I'm using blockchain dumps from http://dumps.webbtc.com/ in database schema in mentioned that result of script in pk_script should specify recipient of transaction. But how do I get amount of bitcoin sent and sender?

1 Answer 1


The database schema is located here: https://webbtc.com/api/schema

You might be disappointed to find out that it's not as simple as an amount and a sender for each transaction. What there are is a list of inputs (references to previous outputs), and a list of new outputs. Each output with an amount and a pseudonymous address. Each input has a TXID and output index to reference which previous output it is spending. Unless you know who owns specific addresses, though, you can't determine the identity of the sender(s).

You can use the prev_out and prev_out_index from a row in the inputs table to find the associated previous output, which will tell you the amount and address.

  • I need sender in sense of getting his pubkey or even hash of pubkey which your comment if I understand correctly refers to as 'address'. So, I need to look up previous transactions. And what if previous transaction has many recipients and only one of them participating in the current?
    – Moonwalker
    Dec 10, 2015 at 19:07
  • 1
    The pk_script of the outputs table gives you that, but you'll need to convert that scriptPubKey to an address. It's not super easy to do that, and the table doesn't give you the actual address. So, you can either look up the standard output types and learn how to convert them to an address, or use a different data set that has the addresses in them.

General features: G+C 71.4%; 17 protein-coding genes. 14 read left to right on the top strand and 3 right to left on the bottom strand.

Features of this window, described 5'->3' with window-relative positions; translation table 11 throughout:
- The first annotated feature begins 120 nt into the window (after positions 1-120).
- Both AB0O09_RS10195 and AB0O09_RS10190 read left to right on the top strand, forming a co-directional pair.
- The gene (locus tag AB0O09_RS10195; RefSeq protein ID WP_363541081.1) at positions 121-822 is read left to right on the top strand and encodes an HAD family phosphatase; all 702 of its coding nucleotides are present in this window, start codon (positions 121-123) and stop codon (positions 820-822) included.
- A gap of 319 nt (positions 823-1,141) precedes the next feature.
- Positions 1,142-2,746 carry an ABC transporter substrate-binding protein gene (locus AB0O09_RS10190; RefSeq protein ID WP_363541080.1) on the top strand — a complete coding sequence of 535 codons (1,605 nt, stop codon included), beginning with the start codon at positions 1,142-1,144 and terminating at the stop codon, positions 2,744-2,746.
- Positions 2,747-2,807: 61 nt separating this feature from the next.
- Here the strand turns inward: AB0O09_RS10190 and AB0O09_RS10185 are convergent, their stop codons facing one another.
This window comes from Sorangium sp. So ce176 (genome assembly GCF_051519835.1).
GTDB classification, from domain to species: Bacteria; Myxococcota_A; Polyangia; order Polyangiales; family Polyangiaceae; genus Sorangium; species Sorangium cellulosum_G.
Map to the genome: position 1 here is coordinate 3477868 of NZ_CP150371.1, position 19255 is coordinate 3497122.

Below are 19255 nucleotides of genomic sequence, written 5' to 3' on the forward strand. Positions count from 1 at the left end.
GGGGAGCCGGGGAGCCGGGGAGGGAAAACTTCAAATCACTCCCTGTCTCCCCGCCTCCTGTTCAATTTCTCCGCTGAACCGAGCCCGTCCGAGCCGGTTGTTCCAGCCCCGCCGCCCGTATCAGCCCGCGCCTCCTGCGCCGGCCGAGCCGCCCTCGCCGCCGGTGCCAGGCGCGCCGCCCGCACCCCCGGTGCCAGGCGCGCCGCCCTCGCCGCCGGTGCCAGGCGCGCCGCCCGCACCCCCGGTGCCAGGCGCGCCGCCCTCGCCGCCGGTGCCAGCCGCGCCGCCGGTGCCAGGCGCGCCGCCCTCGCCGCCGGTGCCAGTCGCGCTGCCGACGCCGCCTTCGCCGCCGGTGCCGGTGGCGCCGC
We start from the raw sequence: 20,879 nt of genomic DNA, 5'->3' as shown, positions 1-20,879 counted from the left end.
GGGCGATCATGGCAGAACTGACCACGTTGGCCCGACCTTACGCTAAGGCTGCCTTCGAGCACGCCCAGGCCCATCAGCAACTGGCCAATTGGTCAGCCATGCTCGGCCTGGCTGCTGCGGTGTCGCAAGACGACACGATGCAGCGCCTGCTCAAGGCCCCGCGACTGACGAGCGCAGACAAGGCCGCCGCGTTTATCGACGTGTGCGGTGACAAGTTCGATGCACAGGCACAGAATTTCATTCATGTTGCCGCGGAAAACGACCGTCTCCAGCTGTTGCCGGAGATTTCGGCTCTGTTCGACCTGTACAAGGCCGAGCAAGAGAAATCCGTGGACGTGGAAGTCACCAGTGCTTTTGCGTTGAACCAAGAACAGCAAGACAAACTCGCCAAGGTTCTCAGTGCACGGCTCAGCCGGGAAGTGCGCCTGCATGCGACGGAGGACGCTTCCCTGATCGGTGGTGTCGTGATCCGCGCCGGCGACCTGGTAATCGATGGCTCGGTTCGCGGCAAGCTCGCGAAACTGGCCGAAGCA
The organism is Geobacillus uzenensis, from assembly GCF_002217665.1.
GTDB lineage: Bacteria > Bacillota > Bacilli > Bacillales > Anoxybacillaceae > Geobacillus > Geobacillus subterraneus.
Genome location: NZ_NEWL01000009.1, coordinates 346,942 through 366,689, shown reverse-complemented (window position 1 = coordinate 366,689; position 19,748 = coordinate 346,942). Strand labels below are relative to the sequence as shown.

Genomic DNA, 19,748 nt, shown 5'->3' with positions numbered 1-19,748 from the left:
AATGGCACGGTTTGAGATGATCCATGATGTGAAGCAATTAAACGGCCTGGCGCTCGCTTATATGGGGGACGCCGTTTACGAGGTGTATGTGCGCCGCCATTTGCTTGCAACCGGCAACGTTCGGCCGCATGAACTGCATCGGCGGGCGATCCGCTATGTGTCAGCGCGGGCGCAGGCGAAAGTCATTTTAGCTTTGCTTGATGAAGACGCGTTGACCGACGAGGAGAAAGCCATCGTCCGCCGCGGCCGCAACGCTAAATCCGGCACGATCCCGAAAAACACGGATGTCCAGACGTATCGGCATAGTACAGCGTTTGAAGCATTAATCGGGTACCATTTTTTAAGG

– morsecoder
    Dec 10, 2015 at 19:14
  • Could you suggest different data set which already has addresses in it? I would much appreciate it.
    – Moonwalker
    Dec 10, 2015 at 20:08
  • If you're specifically looking for downloadable databases, I don't know of any, unfortunately. There are API web services that provide that information, but it takes a long time to parse the whole block chain (and a lot of bandwidth) with an API.
    – morsecoder
    Dec 10, 2015 at 20:30

Your Answer

By clicking “Post Your Answer”, you agree to our terms of service and acknowledge that you have read and understand our privacy policy and code of conduct.

Not the answer you're looking for? Browse other questions tagged or ask your own question.